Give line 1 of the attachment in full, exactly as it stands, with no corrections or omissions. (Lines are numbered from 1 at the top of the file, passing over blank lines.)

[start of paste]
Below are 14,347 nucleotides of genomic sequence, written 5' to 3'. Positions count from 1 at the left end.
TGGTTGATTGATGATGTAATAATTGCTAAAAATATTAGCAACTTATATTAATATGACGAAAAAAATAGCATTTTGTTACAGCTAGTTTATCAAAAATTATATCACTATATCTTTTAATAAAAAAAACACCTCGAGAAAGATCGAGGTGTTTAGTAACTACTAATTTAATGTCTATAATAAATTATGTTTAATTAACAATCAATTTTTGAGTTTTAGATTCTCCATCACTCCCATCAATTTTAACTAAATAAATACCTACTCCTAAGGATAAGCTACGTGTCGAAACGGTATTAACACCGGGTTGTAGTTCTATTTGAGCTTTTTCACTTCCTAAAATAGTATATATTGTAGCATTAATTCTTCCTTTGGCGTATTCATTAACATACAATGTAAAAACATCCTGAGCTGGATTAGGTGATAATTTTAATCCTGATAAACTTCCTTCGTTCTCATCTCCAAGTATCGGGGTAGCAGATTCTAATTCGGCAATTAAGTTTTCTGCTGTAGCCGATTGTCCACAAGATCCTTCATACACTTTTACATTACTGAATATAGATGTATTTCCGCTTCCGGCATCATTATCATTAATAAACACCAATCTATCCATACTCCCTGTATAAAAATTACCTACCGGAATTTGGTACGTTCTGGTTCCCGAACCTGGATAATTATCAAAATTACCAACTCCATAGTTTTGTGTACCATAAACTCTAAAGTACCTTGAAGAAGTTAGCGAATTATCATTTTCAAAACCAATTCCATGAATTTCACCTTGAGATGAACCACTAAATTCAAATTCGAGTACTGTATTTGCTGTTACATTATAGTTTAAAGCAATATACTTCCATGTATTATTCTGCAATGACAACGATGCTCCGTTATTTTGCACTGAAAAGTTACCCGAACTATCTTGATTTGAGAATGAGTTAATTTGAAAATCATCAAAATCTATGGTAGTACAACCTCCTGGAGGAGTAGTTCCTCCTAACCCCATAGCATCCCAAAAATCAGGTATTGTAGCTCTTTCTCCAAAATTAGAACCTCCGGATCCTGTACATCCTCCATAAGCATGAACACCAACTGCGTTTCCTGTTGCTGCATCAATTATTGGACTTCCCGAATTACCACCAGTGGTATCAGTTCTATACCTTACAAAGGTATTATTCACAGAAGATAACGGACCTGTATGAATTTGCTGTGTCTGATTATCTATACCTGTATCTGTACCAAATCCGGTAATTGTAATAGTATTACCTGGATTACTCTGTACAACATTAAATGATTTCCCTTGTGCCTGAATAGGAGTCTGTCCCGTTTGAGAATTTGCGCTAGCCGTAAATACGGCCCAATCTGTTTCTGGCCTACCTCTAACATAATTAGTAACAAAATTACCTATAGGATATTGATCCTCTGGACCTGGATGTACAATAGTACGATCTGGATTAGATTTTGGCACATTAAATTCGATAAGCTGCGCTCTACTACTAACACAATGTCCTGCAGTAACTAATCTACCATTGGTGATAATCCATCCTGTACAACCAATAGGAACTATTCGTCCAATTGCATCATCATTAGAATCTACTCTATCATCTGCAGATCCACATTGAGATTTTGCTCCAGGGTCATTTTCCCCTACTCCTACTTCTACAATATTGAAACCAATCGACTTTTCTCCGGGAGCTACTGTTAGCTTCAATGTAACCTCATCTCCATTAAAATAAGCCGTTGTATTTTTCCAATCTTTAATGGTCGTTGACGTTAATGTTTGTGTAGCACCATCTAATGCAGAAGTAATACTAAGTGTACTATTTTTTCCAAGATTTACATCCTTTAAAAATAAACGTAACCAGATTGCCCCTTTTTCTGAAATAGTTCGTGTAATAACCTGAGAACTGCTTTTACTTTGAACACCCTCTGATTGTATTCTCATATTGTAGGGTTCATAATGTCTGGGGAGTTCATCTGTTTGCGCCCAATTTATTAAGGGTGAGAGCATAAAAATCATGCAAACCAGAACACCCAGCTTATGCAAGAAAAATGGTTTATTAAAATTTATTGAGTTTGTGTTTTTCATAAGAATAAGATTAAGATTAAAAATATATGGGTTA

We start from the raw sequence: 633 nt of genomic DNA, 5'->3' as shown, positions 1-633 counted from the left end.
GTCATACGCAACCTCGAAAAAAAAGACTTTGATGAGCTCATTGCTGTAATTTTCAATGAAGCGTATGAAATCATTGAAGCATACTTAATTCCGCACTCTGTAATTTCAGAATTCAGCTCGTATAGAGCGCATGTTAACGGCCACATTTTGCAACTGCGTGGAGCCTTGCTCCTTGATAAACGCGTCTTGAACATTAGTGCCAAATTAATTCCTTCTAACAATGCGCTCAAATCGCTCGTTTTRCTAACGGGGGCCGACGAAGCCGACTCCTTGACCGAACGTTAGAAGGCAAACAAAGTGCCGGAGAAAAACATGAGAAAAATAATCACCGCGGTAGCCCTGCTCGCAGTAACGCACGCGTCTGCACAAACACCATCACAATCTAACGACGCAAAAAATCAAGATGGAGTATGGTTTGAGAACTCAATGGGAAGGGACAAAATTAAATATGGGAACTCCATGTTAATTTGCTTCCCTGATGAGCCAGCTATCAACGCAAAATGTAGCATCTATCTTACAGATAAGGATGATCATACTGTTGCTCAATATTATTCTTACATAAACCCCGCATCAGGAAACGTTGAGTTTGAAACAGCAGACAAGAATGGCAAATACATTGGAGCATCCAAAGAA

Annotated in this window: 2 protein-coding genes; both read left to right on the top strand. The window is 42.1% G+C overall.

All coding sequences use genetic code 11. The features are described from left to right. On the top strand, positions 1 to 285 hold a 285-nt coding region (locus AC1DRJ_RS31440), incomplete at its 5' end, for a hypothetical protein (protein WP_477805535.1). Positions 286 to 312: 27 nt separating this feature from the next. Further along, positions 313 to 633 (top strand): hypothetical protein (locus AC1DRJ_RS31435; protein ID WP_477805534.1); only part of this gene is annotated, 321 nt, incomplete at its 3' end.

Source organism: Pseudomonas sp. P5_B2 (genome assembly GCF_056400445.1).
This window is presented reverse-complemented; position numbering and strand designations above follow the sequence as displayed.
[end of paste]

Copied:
Below are 14,347 nucleotides of genomic sequence, written 5' to 3'. Positions count from 1 at the left end.